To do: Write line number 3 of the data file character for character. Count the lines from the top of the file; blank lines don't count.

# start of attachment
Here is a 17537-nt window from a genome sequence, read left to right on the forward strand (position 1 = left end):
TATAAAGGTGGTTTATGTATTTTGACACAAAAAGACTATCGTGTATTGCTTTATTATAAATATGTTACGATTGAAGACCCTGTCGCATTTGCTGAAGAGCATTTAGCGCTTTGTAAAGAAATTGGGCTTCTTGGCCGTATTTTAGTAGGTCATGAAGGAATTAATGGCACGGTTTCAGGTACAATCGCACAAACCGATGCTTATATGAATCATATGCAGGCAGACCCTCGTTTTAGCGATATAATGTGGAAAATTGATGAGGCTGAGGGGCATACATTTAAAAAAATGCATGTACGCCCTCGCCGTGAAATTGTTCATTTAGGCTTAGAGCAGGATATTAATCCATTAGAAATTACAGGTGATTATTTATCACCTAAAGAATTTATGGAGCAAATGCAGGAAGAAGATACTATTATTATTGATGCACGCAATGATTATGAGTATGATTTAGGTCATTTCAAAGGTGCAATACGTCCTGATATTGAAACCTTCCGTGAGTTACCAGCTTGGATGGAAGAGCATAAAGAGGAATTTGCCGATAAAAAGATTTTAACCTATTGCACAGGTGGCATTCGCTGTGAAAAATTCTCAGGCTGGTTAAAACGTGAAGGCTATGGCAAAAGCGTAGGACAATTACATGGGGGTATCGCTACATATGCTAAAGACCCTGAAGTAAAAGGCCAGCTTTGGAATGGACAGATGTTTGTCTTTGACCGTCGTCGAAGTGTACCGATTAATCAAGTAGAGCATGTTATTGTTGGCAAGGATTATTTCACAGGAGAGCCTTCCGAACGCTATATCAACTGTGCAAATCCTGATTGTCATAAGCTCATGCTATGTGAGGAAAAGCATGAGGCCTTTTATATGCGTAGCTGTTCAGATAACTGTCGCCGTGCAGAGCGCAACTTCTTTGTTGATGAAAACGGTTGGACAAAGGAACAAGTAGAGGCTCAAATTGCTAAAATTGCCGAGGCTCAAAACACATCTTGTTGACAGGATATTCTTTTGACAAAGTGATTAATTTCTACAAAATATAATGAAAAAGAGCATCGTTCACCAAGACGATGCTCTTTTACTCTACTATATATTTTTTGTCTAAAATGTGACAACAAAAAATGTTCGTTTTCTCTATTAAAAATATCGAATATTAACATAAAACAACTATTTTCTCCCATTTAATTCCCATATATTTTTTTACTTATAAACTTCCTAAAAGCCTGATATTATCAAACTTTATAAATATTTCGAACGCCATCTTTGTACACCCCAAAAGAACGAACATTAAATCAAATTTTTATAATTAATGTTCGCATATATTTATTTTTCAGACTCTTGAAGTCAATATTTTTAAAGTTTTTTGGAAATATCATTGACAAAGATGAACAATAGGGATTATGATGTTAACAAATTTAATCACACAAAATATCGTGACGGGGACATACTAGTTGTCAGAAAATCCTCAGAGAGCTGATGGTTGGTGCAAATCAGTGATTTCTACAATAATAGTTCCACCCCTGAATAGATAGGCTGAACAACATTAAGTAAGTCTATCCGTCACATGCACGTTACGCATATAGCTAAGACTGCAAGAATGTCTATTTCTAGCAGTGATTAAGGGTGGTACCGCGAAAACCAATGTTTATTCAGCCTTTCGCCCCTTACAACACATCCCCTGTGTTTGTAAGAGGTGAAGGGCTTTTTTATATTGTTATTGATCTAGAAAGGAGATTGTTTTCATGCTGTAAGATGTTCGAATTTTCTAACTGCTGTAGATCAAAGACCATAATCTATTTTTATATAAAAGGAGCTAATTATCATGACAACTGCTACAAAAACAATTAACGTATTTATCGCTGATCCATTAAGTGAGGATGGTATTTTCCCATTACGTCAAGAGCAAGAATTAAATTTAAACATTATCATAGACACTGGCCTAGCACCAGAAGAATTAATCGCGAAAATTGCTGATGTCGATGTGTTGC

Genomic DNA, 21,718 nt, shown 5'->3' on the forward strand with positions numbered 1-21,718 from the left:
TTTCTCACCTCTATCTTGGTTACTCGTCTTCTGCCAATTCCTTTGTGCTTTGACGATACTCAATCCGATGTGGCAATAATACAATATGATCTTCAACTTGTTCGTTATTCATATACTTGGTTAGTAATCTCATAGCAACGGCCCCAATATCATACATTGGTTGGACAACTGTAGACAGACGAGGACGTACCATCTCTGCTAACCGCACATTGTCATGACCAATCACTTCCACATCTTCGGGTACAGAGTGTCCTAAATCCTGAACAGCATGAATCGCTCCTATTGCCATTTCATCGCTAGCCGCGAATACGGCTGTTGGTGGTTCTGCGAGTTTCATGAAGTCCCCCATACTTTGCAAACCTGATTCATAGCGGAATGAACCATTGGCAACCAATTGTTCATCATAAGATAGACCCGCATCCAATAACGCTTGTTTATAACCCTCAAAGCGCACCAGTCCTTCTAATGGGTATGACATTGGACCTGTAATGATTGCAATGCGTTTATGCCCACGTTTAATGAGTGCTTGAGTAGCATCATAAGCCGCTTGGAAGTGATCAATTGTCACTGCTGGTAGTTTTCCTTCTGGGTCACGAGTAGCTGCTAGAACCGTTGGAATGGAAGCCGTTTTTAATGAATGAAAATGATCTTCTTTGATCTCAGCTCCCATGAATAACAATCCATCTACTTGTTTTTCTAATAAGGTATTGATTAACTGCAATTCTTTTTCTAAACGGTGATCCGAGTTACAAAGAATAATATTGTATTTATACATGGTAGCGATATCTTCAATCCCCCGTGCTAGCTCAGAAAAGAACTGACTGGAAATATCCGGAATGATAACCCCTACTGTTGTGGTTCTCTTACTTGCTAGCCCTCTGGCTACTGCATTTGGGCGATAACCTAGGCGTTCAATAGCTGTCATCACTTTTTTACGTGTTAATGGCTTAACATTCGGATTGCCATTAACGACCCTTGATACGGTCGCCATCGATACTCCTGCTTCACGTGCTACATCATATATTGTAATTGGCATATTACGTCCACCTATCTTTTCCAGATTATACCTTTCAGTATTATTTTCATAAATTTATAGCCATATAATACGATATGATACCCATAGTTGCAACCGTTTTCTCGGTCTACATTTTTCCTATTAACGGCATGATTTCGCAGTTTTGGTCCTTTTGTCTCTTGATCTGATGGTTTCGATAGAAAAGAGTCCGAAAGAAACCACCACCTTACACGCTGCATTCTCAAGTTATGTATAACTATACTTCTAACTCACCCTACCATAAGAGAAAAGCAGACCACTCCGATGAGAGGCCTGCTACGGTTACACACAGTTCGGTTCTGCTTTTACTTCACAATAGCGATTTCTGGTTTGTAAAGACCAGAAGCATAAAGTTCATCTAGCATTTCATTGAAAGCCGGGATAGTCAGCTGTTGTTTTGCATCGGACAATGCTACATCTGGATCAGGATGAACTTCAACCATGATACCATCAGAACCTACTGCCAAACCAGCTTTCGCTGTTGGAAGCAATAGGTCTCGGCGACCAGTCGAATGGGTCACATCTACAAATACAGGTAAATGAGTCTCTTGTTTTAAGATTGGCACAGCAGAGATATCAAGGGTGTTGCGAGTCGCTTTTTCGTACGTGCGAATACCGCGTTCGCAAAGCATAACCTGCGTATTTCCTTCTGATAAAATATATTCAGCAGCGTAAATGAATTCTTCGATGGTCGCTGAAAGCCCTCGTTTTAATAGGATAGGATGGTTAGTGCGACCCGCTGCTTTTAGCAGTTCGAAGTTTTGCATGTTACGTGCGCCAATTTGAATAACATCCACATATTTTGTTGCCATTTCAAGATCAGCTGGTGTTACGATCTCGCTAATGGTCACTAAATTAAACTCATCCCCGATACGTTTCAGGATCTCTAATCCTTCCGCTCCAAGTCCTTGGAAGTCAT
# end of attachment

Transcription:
Genomic DNA, 21,718 nt, shown 5'->3' on the forward strand with positions numbered 1-21,718 from the left: